This is a page, dear reader, from my life
about a love both secret and unspoken,
for, you see, she was the landlord’s wife –
and I, a lonely surveyor and month long tenant.
On a misty eve in an icy, grey, November,
did I make my way to her elegant door,
as the mountains with sparks of sunset did smolder;
and I, greeted by a grand moustache and cigar smoke.
Puffing away, the landlord let me in
to this wooden house with an old-world charm,
my booted footsteps seemed to assail it with a din
until I was seated before the fire warm.
A word or two about my train journey, these cold hills, et al –
and the reticent landlord retired to his bed.
It was at that juncture that she stepped in the hall –
a vision exquisite, before whom all sights faded.
Beaming and smiling, with a regal poise, did she advance –
I stood as if in a dream, enchanted by her fragrance,
afraid lest my cheeks betray my emotions entranced,
and I make a fool of myself, thus out of my senses!
With a zealous shake of hands did she bid me welcome,
conversing freely, despite my stunned station –
while I marveled at her soft voice and deep tone
telling about the prospect from my room of the tea plantation.
Presently the manservant to my room did lead the way –
the lamp light revealing a floor length window and a light blizzard.
Her words saying, “I hope you have a wonderful stay”,
lingered in my heart as the moment in it I preserved.
The days that followed were blissfully pleasant
as she showed me round the plantation and we visited the workers –
and I made my notes by the light of their lanterns quaint,
lost in the enigma of her company, and happy as in a drunken stupor.
Wrapped in blankets of alabaster mist, she told me of the leaf-gathering process –
in a white blouse, long grey skirt and and wide-brimmed hat – fancy, yet industrious;
with a charming smile for the employees, and for the children, an affectionate caress –
a woman of substance, with humble grace and drive – despite a life luxurious.
By the second week, a strong sensation, in my heart grew –
from the early planted seed of infatuation, watered by ceaseless adoration,
something beautifully divine had blossomed and I knew,
my heart had given itself in love, to the lady of this plantation.
Time slated for surveys and reports was breached,
as my nocturnal hours were spent tossing and turning;
the limited ink supplies I had were diminished
in pages upon pages of romantic writing.
I wished I could act upon my desires,
or at least banish her from this heart unsettled –
for, spurred on by love’s pure, wild fire,
it rode on the very plantation, unbridled!
I thought of little else, no thirst for a drink or hunger for food;
gripped with dramatic, fanciful ideas both daring and bold.
Rainy mornings and moonlit nights mirrored my restless mood,
as all I wanted was for her to be mine – not the distant landlord’s!
Yet each time I saw her, my poetry took flight,
and in its place settled the cold and harsh reality –
this love was beyond manifestation or a fight,
for we were, both of us, bound to our varied duties.
The third week onwards, I pulled myself together
realising, gratefully, as we sat before the glowing embers –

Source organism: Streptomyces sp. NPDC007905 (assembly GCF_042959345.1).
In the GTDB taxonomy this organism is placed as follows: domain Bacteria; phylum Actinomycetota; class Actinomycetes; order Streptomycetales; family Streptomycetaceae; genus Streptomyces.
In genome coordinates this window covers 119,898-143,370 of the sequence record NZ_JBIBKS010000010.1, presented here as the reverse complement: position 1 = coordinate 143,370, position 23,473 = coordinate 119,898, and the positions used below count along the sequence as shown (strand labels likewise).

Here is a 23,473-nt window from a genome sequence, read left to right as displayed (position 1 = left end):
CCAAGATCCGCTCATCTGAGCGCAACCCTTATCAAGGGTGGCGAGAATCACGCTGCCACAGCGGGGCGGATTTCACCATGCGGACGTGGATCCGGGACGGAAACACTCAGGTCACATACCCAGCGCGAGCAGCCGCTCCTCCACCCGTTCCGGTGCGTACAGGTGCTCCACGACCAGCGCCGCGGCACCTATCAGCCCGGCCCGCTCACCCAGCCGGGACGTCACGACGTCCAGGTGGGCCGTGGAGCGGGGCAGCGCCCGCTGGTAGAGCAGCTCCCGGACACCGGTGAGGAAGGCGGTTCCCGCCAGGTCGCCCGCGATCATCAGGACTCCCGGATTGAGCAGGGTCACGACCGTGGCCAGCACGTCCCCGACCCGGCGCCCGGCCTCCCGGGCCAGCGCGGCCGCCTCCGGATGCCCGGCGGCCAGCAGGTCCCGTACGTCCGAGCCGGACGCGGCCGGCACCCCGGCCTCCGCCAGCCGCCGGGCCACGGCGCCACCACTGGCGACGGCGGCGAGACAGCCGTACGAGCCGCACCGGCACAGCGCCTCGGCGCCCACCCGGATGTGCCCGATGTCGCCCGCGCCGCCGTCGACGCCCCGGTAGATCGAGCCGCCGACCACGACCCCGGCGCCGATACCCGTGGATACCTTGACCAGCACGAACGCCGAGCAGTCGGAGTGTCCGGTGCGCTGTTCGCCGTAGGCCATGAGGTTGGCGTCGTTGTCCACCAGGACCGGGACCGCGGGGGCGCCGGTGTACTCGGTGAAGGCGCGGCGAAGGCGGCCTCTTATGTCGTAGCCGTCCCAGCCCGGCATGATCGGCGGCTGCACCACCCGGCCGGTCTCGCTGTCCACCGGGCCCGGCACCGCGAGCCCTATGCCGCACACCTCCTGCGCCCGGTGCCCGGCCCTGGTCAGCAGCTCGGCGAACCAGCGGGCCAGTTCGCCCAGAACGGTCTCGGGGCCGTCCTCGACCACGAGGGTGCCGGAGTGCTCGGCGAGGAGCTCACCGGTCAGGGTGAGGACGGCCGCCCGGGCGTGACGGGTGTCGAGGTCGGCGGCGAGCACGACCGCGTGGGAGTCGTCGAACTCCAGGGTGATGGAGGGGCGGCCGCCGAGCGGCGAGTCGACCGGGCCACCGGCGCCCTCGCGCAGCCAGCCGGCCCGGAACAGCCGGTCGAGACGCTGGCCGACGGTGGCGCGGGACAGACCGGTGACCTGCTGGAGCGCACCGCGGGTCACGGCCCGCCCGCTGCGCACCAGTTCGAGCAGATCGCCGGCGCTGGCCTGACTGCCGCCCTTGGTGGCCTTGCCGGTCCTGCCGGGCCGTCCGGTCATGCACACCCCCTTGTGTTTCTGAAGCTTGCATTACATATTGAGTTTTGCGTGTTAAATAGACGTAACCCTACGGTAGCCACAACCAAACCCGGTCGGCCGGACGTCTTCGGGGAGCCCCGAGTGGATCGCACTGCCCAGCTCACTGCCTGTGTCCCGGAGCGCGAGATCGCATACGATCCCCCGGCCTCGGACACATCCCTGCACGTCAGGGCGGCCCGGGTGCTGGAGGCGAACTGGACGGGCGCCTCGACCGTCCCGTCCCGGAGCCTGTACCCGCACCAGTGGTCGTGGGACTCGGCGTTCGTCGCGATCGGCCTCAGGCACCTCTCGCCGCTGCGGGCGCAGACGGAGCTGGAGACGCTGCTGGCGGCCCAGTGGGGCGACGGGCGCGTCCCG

how such precious moments I had with her gathered
to keep me warm in life’s lonely winters.
Renewed, I visited the huts of the workers once more,
interviewing and typing papers upon papers,
for the end was nearing and soon, I’d pack and go,
with a light bag and heavy heart, and this place captured in pictures.
The night before I left, we dined upon the picturesque roof –
though being with her was enough intoxication and I didn’t need a toast –
she raised one to me, beneath the stars – driving all my despondency aloof –
with twinkling eyes and that heartwarming smile – ever the perfect host.
I knew that years later this image would come to my mind –
her leaning her cheek on her hand as a lock of hair fell across her face,
and how she chuckled coyly, latching it to a clip behind,
making my passionate heart skip a beat, and race!
And in that moment it dawned on me
that my heart had faced its best and worst,
and how much I’d miss her company,
when November ended, ushering in the real frost.
Morning came, bringing with it feelings bittersweet –
I went downstairs and handed in my keys,
wondering if our paths would cross again and we’d meet,
or if we’d fade away, like whispers in the breeze.
Taking the keys, she referred to me as a new found friend –
carried away, I thanked her, kissing her hands in ardent reverence.
Surprised at the gesture, she hesitated, just for a little moment –
then taking a step back, bid me farewell, still gleaming in radiance.
The manservant then barged in, breaking the silence,
saying, “Madam, a young tenant would like to lodge in immediately.”
Charged by his mistress, with administering the preparation at once,
he left, as I walked out too, feeling a slight pang of jealously.
I was surprised to find the landlord on the porch, not on plantation duty,
saying, “So long, young tenant, and back to your employ –
then spotting the new tenant, adding, “When one is married to a thing of beauty,
one must put up with each infatuated young boy!”
Cowed and feeling admonished, I left for the train station,
and waited on the platform bench for it to arrive,
wondering how, even after reaching my destination,
this pain of a doomed first love, I would survive…
© Isha Garg